Mission and Dialogue

By Carl Starkloff SJ

We have little information about Ignatius’s views on “interreligious dialogue,” other than his famous encounter with the Moor on the way to Montserrat. But that story of the discerning donkey says a great deal about the mature Ignatius reflecting on the very immature Iñigo: while Ignatius was fully devoted to his Christian-Catholic beliefs, he understood the necessity at least of tolerance. Today we have come some journey from the language of “mission among the infidels,” and we have learned to attend more closely to Ignatius’ Presupposition to the Spiritual Exercises, which challenges us to seek for a favorable interpretation of the ideas of others. And yet, we hear the call to testify to the Gospel.

Having agonized for three decades over the tension between mission and dialogue, I offer a brief comment. Readers may be familiar with the (highly inadequate) interreligious rubrics of “exclusivism, inclusivism and pluralism.” I have long since cast aside any kind of exclusivism - the belief that no one can be saved apart from an explicit adherence to Jesus Christ and the Church. But neither have I been able to embrace a theology of pluralism, which argues that there are many equally valid ways to salvation, depending on the culture of the believer. That leaves me with the argument from inclusivism, that salvation is mediated through Jesus Christ, but that all believers of good will are included in that salvation. This is the “inclusive pluralism” of the late Jacques Dupuis, which argues that historical plurality of religions is here to stay, but that each faith must be true to its essential teachings, which include a type of universal way of salvation. Pluralists call this position “condescending” and reductively exclusivist, a “my religion is better than your religion” position. I would like to offer a nuance of this argument.

Responding with a number of thinkers associated with the English theologian Gavin D’Costa, I suggest that each of the “world religions,” true to its central beliefs, is ultimately inclusivist. Each religion grants salvation to other believers, but from its own faith standpoint. However, I add an argument that I think has been left more or less unheeded. I mean the argument from what I call a “phenomenology of faith.” When we practice phenomenology, we are adopting a process of examining any phenomenon with “restrained” judgment. This permits us to study all that composes the “essence” of the subject being studied. This method can also help us to avoid confusing different types of discourse.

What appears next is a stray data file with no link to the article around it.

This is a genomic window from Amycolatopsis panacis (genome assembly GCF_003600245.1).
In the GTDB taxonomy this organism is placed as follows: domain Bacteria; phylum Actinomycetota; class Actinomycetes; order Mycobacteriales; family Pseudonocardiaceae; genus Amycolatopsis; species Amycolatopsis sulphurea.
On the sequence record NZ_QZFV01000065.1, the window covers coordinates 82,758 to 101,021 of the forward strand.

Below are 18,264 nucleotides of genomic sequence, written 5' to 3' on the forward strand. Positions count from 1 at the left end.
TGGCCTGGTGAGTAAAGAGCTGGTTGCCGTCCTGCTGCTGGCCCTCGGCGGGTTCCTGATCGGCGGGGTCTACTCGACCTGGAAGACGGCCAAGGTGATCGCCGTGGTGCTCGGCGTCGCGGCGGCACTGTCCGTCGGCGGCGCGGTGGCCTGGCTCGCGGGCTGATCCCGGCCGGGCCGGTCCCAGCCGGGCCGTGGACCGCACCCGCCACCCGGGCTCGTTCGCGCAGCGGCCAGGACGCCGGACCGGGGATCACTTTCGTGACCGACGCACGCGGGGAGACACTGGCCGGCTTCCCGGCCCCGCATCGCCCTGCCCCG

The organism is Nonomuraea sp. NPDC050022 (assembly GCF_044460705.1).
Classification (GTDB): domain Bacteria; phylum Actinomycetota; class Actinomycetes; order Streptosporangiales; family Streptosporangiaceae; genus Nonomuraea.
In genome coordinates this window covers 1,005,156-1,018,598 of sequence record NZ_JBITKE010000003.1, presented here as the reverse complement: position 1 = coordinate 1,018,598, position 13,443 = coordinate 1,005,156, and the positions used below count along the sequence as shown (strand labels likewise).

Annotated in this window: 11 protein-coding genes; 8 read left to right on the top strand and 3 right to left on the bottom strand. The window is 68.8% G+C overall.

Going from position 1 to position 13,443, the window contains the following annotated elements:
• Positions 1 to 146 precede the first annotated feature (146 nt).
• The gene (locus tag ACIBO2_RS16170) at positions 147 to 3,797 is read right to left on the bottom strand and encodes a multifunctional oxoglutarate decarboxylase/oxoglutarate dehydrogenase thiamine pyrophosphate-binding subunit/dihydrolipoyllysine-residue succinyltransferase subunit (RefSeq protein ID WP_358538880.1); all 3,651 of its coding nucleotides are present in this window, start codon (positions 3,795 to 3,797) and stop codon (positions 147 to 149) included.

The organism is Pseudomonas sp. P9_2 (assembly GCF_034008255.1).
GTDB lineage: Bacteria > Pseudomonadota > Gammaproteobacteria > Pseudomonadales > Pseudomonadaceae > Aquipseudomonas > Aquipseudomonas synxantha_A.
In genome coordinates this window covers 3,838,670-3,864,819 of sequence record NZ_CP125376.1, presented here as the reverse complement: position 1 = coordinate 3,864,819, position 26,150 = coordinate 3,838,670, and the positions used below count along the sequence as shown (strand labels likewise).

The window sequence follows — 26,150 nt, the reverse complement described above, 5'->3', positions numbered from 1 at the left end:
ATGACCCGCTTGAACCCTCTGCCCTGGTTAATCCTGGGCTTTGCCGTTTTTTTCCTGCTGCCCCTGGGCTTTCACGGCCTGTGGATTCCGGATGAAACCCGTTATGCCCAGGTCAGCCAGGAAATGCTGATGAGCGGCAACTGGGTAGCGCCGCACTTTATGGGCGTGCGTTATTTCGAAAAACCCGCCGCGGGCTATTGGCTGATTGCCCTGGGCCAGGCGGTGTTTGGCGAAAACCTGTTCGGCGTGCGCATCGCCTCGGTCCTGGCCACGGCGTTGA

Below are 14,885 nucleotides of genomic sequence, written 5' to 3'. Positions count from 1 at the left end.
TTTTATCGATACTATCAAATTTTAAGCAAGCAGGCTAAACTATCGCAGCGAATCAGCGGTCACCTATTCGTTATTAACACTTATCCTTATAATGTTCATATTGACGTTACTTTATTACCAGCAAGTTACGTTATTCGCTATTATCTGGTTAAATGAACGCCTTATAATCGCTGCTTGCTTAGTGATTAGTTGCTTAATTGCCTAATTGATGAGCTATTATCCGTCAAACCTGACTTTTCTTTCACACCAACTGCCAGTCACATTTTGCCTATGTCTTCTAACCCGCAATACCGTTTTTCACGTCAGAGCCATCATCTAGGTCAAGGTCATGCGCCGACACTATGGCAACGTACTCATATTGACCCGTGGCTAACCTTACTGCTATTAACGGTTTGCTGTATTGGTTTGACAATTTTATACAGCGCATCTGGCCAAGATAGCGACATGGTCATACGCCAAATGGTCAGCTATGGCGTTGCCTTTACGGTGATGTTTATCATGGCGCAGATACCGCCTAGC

What is the “essence” of faith? Well, “Faith is the assurance of things hoped for, the conviction of things not seen” (Hebrews 11:1). This is much more than a pious admonition from a proof text! It is a description of what one is doing when one believes; one is not “solving” a scientific problem in such a way as to give one the certitude to call another’s belief insincere or scientifically erroneous. It is the embracing of a testimony from a hallowed tradition. Thus, a devout Hindu will tell me that I can follow my own tradition and still be saved, but that I will finally be saved by a union of Brahman-Atman; the Buddhist will allow me many incarnations until I finally find Nirvana; the Muslim will hope for my salvation as one of the “people of the Book.” But each tradition is true to its founding faith. While interreligious dialogue resembles discussions over scientific paradigms, this dialogue is not an argument about the “best religion.” The historical practice of religion is always imperfect, but each believer chooses a certain form of religion, as a result of any number of factors, as the way that unites one with God.

What about the “tension” between proclamation and dialogue? When the earliest Christians began to announce the “Good News,” they did so because they had been grasped by a powerful message about the Person of Jesus Christ. A Christian can do no other, but must appreciate a similar zeal in a devout Hindu, Buddhist, Muslim or Jew and, as is becoming clearer, in many adherents of aboriginal religion. I must also pursue an intelligent apologia for my faith before the tribunal of world experience: “Be ready to give an account to all who ask about the hope that is in you” (1 Peter, 3:15). I must, like the early apologists, inquire respectfully about the hope of one who believes differently.

Thanks to centuries of learning the bitter consequences of religious polemics, we avoid the more denunciatory remarks of those early writers, but we follow a similar integrated path of devotion and learning. Is there a “risk” in such open encounter? Well, yes: we risk learning new and valuable “truths” and practices. We may even incorporate some of these, such as many Christians do now who practice Zen meditation or Yoga or certain tribal ceremonies, without surrendering their essential beliefs.

We Jesuits must labor for peace in a pluralistic world; some of it is no doubt demonic, and some is worthy of acceptance. The Ignatian tradition is one of making choices “without coming to a decision through any disordered affection.” This makes the way of interreligious dialogue one of deep spiritual and intellectual challenges.

Starkloff (MIS) teaches theology, specializing in faith and culture, at Saint Louis University and at Regis College in Toronto School of Theology.



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